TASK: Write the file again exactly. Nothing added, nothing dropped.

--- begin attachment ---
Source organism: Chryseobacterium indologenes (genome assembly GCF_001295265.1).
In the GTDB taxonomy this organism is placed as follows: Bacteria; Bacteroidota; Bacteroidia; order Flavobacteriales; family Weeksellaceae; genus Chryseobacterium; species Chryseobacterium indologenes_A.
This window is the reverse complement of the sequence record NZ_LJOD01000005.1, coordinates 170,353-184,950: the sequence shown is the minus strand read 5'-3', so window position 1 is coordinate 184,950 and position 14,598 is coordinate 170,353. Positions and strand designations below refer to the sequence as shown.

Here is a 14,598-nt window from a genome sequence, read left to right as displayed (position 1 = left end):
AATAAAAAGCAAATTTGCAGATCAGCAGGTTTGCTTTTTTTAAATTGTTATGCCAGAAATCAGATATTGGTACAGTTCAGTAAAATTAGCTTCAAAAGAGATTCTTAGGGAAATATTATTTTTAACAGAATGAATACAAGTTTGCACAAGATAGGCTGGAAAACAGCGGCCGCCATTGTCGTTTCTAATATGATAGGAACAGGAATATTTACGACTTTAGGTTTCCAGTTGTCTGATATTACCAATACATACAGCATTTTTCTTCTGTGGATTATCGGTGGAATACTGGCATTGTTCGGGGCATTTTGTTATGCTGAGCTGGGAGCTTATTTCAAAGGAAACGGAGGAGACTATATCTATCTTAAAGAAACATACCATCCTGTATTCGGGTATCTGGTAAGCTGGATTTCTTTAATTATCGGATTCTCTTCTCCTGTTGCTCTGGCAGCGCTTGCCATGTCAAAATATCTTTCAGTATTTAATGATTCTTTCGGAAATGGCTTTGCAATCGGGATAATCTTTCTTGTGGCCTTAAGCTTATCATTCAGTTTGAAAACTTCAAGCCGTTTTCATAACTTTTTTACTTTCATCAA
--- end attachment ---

Source organism: Chryseobacterium indologenes (genome assembly GCF_001295265.1).
In the GTDB taxonomy this organism is placed as follows: Bacteria; Bacteroidota; Bacteroidia; order Flavobacteriales; family Weeksellaceae; genus Chryseobacterium; species Chryseobacterium indologenes_A.
This window is the reverse complement of the sequence record NZ_LJOD01000005.1, coordinates 170,353-184,950: the sequence shown is the minus strand read 5'-3', so window position 1 is coordinate 184,950 and position 14,598 is coordinate 170,353. Positions and strand designations below refer to the sequence as shown.

Here is a 14,598-nt window from a genome sequence, read left to right as displayed (position 1 = left end):
AATAAAAAGCAAATTTGCAGATCAGCAGGTTTGCTTTTTTTAAATTGTTATGCCAGAAATCAGATATTGGTACAGTTCAGTAAAATTAGCTTCAAAAGAGATTCTTAGGGAAATATTATTTTTAACAGAATGAATACAAGTTTGCACAAGATAGGCTGGAAAACAGCGGCCGCCATTGTCGTTTCTAATATGATAGGAACAGGAATATTTACGACTTTAGGTTTCCAGTTGTCTGATATTACCAATACATACAGCATTTTTCTTCTGTGGATTATCGGTGGAATACTGGCATTGTTCGGGGCATTTTGTTATGCTGAGCTGGGAGCTTATTTCAAAGGAAACGGAGGAGACTATATCTATCTTAAAGAAACATACCATCCTGTATTCGGGTATCTGGTAAGCTGGATTTCTTTAATTATCGGATTCTCTTCTCCTGTTGCTCTGGCAGCGCTTGCCATGTCAAAATATCTTTCAGTATTTAATGATTCTTTCGGAAATGGCTTTGCAATCGGGATAATCTTTCTTGTGGCCTTAAGCTTATCATTCAGTTTGAAAACTTCAAGCCGTTTTCATAACTTTTTTACTTTCATCAA